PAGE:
VI. “Massages can stimulate the vagus nerve, and increase vagal activity and vagal tone.
VII. “Socializing and laughing can stimulate the vagus nerve, and increase vagal activity and vagal tone.”
VIII. Yoga poses with or without meditation practices in addition to those sessions are great for vagal toning.
IX. Intermittent fasting is a health benefit for many, but check with your health care provider if you are diabetic, have hypoglycemia, may be pregnant or have other conditions that make fasting something that must be carefully monitored. “Fasting and caloric restriction increase heart rate variability, which is an indicator that it increases parasympathetic activity and vagal tone.”
Prefer watching and listening to reading? Try this short video, in which Naomi Goodlet provides an exercise for vagus nerve health on YouTube, “A 12-Minute Breathing Practice to Activate Your Vagus Nerve”:
As a long-time (for almost 50 years) meditator, I can attest that stimulating the vagus nerve does occur during many types of meditation and is extremely pleasurable. Also, many other benefits occur from having good vagal tone, as indicated above and below in this post and via the links in this post.
“The vagus nerve and meditation are intertwined. What happens if you stimulate the vagus nerve? When stimulated, you feel calmer, more compassionate, and clearer. Stimulating the vagus benefits your autonomic nervous system and mental health.
“Healthy vagal tone means emotional regulation, greater connection, and better physical health as well.
“The vagus nerve stimulates certain muscles in the heart that help to slow heart rate.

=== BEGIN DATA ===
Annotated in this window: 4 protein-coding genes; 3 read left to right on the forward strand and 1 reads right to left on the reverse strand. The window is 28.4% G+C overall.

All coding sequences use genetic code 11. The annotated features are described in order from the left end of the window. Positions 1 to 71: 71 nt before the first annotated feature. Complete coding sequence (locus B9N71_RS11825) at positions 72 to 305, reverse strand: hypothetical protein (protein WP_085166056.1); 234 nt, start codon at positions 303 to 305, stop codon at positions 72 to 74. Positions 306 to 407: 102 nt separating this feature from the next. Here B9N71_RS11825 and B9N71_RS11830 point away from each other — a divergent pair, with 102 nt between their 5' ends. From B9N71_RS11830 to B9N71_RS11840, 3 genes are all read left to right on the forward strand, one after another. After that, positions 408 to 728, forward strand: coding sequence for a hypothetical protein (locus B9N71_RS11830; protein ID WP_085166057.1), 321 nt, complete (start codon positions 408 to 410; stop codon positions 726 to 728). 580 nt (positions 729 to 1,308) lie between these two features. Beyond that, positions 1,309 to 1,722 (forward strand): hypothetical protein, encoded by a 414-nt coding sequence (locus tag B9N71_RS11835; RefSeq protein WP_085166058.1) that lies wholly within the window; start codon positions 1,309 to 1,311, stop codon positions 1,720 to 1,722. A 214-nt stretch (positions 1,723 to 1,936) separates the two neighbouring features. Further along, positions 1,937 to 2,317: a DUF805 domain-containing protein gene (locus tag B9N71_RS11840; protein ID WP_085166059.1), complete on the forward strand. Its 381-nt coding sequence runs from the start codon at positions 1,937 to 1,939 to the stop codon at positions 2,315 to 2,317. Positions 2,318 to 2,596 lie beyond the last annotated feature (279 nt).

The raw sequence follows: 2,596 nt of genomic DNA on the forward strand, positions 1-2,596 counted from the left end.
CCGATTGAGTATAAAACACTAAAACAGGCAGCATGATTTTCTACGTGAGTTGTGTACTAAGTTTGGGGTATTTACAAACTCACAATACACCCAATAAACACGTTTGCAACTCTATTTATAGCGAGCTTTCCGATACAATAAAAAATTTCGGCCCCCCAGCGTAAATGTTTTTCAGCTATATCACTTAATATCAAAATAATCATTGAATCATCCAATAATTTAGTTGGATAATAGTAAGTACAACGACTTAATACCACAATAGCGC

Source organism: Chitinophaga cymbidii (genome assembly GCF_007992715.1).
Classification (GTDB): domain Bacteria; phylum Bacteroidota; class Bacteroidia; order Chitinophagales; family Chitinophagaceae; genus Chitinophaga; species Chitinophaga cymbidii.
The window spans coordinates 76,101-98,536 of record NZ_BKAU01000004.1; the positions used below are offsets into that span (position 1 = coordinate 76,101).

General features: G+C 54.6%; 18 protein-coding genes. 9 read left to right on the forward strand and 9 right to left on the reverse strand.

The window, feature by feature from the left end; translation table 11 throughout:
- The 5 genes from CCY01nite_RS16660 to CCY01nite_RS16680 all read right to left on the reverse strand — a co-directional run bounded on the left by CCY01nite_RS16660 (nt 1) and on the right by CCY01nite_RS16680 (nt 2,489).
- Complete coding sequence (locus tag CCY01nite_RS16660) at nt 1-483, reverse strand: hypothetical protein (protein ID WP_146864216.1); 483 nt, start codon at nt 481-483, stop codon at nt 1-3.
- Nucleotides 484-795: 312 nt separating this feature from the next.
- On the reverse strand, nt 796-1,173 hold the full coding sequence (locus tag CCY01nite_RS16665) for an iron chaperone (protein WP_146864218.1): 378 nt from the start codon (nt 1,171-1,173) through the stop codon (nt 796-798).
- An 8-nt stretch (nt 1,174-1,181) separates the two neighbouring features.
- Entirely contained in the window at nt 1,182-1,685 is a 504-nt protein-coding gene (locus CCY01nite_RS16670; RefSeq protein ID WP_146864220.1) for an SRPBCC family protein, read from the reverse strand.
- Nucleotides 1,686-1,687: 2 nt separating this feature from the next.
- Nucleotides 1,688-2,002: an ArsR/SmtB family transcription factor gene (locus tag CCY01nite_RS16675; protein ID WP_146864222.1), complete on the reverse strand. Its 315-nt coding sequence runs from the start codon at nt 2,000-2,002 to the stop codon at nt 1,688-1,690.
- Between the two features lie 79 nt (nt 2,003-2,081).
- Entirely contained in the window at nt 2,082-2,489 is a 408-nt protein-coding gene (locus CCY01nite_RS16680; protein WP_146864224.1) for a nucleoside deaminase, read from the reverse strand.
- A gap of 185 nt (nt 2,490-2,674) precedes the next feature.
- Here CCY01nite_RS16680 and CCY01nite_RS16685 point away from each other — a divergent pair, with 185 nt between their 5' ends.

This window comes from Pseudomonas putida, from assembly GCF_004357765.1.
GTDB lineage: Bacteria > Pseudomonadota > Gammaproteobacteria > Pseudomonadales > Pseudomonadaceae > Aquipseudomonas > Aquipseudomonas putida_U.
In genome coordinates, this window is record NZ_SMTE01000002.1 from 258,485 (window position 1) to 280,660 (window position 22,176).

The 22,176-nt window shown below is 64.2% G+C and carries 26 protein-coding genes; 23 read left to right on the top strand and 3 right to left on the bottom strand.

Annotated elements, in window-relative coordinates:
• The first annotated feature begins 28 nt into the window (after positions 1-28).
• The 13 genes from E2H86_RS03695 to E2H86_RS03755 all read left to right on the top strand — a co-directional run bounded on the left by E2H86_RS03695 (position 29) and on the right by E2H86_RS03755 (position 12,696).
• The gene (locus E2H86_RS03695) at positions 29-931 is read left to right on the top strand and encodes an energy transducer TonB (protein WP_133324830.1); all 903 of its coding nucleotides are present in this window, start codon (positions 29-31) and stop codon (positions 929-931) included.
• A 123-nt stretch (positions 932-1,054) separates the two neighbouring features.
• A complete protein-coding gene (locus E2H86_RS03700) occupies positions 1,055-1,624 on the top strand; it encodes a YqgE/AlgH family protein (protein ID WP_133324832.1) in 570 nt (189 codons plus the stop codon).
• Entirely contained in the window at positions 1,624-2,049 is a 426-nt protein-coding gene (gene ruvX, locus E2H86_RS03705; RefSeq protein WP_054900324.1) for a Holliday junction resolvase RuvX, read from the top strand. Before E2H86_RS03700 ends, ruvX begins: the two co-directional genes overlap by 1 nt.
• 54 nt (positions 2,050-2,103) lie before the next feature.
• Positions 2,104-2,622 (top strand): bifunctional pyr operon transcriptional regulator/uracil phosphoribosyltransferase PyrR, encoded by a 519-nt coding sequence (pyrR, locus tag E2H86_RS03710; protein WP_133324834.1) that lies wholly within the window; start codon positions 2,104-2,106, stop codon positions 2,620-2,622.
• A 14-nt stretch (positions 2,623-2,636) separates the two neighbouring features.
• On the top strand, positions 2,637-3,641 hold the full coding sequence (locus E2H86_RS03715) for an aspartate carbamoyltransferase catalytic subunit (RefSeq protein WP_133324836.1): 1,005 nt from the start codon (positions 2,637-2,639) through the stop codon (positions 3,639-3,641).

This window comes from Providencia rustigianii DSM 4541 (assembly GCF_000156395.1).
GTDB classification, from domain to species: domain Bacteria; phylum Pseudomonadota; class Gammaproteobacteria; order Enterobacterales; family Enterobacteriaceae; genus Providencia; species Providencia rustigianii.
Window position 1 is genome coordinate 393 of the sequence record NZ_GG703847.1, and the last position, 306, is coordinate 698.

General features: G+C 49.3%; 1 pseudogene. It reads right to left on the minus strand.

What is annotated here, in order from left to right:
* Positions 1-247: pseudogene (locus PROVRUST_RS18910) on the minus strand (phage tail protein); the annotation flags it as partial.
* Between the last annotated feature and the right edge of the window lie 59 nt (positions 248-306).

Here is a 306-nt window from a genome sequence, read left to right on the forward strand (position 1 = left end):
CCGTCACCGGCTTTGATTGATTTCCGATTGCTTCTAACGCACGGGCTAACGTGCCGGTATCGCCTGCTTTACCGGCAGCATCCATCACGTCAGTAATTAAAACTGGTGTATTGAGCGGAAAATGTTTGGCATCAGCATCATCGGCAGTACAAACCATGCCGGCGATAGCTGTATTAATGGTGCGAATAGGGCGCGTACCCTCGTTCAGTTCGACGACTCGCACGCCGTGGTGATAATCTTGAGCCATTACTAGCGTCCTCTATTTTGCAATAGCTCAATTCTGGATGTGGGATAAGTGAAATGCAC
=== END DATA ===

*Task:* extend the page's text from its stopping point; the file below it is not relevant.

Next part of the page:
“Research shows that meditation increases vagal tone and positive emotions, and promotes feelings of goodwill towards yourself.
“Another study found that meditation reduces sympathetic ‘fight or flight’ activity and increases vagal modulation.”
“The first study found that stimulating the vagus nerve dramatically reduces the severity of depression.
“The second study found that mindfulness meditation also optimized functional connectivity of the default mode network which lowered inflammation and improved the brain’s ability to manage stress and anxiety.”
I actually feel my vagus nerve responding as soon as I am doing an advanced meditation practice (dzogchen, a Tibetan Buddhist Vajrayana meditation technique) that I have been doing many times during and sometimes for hours daily since 1999. I mostly feel this response in the vicinity of my heart and solar plexus, as if a metaphoric flower were opening, like a warmth spreading inside my abdomen and chest. This vagus nerve stimulation is, for me, similar to the physical experiences of feelings of being happily but quietly excited, a first awareness of falling in love, and/or my noticing my being loved by or loving someone dear.
Do you ever sense your vagus nerve while engaging in any activities or practices? —Where in your body? —In what ways? —Exactly when/during what activities?
One of the many ironies of the #ageism of the #hiring managers/people deciding who gets what upper-level #nonprofit management positions in recent years is that they seem to think that we “elders” aren’t likely to last for “enough” years; then, they keep losing the younger ones they keep hiring, anyway.
Unfortunately for their organizations, it’s the younger and middle-aged ones who are more likely to jump ship for “better jobs,” or move with a spousal transfer, as evidenced by my having tracked the job market in my areas for the past twenty years (ages 47 – 67).